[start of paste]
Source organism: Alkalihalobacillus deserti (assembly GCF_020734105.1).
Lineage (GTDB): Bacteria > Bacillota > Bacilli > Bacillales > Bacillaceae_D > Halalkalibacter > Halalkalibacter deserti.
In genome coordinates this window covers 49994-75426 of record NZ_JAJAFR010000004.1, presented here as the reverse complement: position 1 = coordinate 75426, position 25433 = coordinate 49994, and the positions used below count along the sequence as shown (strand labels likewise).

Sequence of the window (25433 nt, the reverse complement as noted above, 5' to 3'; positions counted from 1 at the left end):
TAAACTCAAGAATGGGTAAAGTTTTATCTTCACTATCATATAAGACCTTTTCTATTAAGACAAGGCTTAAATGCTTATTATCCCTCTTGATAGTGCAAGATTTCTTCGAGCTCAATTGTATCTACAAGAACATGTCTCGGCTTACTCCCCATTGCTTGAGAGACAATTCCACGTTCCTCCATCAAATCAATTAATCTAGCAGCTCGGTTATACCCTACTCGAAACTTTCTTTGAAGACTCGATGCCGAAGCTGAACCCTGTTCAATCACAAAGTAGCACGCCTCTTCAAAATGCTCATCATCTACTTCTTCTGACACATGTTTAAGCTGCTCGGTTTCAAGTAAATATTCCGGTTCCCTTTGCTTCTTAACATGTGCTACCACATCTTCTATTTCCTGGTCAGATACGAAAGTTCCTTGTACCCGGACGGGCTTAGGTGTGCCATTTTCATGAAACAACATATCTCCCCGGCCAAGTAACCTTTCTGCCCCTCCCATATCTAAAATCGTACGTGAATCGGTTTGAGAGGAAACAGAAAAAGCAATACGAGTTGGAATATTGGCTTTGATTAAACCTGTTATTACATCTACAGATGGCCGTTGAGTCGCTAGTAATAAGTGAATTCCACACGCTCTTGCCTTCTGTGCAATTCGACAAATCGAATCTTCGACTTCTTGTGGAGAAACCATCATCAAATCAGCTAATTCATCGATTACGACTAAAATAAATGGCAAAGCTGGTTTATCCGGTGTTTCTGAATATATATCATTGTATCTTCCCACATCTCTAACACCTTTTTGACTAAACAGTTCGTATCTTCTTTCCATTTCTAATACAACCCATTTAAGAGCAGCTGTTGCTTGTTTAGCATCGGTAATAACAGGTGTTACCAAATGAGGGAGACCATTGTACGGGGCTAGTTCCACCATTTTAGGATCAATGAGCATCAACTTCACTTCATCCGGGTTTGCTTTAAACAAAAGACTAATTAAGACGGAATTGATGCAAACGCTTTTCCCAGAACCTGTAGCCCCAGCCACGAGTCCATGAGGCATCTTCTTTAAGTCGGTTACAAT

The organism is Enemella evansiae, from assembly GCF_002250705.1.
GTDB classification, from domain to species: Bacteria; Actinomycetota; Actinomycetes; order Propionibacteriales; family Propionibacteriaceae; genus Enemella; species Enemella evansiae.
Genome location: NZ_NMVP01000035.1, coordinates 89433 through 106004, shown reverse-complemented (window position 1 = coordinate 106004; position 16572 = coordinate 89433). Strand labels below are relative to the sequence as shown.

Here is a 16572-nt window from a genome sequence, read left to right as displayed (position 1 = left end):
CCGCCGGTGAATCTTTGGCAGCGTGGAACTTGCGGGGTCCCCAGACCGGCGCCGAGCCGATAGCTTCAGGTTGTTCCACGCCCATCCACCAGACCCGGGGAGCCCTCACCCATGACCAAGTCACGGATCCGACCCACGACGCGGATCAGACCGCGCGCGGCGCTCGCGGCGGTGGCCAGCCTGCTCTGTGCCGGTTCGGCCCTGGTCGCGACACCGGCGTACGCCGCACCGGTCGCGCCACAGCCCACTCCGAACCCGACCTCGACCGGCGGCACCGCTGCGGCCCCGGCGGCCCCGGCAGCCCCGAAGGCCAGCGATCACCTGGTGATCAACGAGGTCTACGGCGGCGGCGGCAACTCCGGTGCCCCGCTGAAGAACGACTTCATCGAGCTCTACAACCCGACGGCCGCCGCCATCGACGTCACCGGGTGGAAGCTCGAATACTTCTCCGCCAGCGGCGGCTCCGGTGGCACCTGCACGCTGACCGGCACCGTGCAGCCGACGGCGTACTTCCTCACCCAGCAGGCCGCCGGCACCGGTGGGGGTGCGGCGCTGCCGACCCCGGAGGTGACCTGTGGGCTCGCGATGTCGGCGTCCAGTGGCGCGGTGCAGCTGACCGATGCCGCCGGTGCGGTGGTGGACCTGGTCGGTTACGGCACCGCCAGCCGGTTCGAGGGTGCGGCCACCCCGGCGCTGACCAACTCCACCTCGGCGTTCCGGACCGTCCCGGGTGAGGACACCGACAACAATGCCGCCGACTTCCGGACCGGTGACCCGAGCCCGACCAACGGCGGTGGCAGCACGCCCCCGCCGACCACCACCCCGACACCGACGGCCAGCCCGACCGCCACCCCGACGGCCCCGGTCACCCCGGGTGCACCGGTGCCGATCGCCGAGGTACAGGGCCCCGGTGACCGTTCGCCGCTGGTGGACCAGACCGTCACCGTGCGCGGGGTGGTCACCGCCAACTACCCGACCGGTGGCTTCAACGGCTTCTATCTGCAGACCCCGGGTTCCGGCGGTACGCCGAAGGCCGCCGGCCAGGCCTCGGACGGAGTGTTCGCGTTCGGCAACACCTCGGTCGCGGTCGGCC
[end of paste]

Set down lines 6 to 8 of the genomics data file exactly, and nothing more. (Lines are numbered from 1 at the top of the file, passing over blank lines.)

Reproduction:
The organism is Enemella evansiae, from assembly GCF_002250705.1.
GTDB classification, from domain to species: Bacteria; Actinomycetota; Actinomycetes; order Propionibacteriales; family Propionibacteriaceae; genus Enemella; species Enemella evansiae.
Genome location: NZ_NMVP01000035.1, coordinates 89433 through 106004, shown reverse-complemented (window position 1 = coordinate 106004; position 16572 = coordinate 89433). Strand labels below are relative to the sequence as shown.